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It was a passing compliment about her hair, just a stranger in a coffee shop, I didn’t expect her to sit down and start chatting. Then as I would come to learn, that is just one of her marvellous traits.

Up until that point I’d been travelling mostly on my own, relishing in the freedom it offers to do what one wants when one wants. Though as we sat swapping travel stories and blog advice in that coffee shop, I listened to her tales of diving in the far east, absorbing her passion for it, recognising the glint of adventure in her eyes that seem dig into that unsettled feeling I so often find in myself.

We’d spend the next few days together, exploring the area, learning to play our chosen instruments, practising our existing skills and bouncing ideas and concepts off each other. At first I said it half jokingly, just to see what her reaction would be, but as the days counted on the question as to whether she would join the adventure became more of a taunt as if to say we’d both be missing out if she passed it by.

Then as it often does, the law intervened. Standing with my hands up against the van, a SWAT officer patting me down, I decided it was time to leave Nevada City. It was enough to make Virginia’s decision for her too. The next day we dropped her car off in Sacramento, she booked a flight home and we set off to live in the as we made our way to Seattle.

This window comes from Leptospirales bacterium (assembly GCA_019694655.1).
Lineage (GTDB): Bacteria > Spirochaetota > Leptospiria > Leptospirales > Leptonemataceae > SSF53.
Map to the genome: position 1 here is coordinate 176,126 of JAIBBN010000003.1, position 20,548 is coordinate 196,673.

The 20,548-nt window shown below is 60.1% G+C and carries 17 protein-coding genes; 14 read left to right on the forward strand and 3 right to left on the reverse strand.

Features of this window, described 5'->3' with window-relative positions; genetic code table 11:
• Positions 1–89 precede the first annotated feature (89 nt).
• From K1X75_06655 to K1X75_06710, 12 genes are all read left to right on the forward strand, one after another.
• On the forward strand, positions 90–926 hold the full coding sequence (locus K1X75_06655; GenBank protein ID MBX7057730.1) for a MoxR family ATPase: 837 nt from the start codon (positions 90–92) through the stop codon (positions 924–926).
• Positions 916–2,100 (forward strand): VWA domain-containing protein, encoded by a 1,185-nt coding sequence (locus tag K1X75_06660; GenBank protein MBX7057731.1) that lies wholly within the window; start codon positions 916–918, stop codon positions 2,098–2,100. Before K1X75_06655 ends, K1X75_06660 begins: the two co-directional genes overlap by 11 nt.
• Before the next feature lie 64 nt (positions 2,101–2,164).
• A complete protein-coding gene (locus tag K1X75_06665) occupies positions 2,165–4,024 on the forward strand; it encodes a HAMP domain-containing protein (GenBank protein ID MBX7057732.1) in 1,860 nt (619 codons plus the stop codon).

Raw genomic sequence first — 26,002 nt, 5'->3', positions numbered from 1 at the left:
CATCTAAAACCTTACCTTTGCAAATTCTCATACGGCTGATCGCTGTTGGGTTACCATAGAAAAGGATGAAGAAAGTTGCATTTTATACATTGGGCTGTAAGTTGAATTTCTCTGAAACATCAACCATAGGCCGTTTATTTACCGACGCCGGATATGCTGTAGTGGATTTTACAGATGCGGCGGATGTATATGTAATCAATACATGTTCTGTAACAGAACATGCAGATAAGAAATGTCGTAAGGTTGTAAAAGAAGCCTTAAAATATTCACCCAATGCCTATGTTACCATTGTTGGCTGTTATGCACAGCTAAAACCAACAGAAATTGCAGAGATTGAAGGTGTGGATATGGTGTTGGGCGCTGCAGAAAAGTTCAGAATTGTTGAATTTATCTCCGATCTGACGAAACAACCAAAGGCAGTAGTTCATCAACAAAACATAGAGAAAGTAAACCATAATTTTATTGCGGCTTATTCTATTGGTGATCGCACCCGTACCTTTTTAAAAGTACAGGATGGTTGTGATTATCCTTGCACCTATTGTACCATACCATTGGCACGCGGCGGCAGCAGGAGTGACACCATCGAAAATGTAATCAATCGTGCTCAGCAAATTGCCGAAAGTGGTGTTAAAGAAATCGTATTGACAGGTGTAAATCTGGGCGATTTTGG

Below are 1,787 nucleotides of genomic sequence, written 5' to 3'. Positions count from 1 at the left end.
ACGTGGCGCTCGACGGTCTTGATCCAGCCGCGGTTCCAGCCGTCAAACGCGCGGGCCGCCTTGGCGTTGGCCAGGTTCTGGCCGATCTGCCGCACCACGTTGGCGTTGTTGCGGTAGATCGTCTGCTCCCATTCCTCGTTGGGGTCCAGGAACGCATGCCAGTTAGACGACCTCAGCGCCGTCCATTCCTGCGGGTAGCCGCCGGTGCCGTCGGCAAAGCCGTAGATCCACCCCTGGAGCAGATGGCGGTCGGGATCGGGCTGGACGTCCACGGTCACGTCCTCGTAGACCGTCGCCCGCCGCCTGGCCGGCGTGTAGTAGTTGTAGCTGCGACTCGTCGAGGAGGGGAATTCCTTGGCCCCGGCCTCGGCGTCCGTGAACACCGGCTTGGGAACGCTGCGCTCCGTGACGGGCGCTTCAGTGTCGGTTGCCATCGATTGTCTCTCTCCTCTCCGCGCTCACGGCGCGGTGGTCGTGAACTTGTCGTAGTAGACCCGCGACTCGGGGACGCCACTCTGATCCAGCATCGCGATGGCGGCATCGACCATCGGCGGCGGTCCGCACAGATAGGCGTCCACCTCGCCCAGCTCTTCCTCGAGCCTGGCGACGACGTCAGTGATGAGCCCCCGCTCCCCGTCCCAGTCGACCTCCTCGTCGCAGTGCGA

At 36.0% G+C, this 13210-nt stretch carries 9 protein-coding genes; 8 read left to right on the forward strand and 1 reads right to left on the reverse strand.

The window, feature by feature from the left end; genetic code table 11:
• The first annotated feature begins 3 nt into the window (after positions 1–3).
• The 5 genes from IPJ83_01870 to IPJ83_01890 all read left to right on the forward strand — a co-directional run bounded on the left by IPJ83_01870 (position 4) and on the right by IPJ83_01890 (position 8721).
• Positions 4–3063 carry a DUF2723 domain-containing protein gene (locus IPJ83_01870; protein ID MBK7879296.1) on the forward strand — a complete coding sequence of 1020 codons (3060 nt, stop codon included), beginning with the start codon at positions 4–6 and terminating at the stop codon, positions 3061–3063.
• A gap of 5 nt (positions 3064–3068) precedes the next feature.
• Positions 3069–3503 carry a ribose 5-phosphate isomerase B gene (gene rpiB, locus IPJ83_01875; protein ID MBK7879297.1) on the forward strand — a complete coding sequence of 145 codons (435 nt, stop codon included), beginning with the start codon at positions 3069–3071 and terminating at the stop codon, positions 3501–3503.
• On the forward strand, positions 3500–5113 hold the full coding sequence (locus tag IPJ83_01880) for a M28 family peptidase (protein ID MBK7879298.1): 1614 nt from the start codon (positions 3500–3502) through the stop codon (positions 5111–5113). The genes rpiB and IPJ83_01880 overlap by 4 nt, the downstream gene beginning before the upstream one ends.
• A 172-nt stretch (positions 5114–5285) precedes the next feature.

I’m not sure either of us knew what to expect, having known each other a mere 4 days we were now living together in a confined space as the world outside grew colder and colder. The magnificence of the morning vistas and the good company more than made up for the cold nights. Then we spent the night in a blizzard on Crater Lake, waking up with frozen solid water bottles and ice on the inside of the van. It was time to find warmth and the freedom to be outside without fear of frostbite.

We found inside comfort in Hood River where I stopped to catch up with Sailworks owner and founder Bruce, who generously provided me with a rig for the trip South and gave us a fire to warm our toes. Though the cold was still too bitter to hang around long and we found ourselves on the coast heading up the 101.

This gave me a glimpse, not only of the excitement of the next chapter, but of what it would be like to travel with somebody and enjoy the freedoms of outdoor life. So that when I dropped her at the airport in Seattle, I wasn’t quite ready to be a lone traveller once again. Yet alone I now sit, starting the next chapter.

Virginia is also a travel blogger, with words far more eloquent than mine, so why not check out her thoughts on van life here https://vagabondvirginia.wordpress.com/2015/12/06/my-taste-of-van-life/

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  1. […] dropping Virginia at the airport in Seattle, I made my way across the border into Canada, changing my mind about […]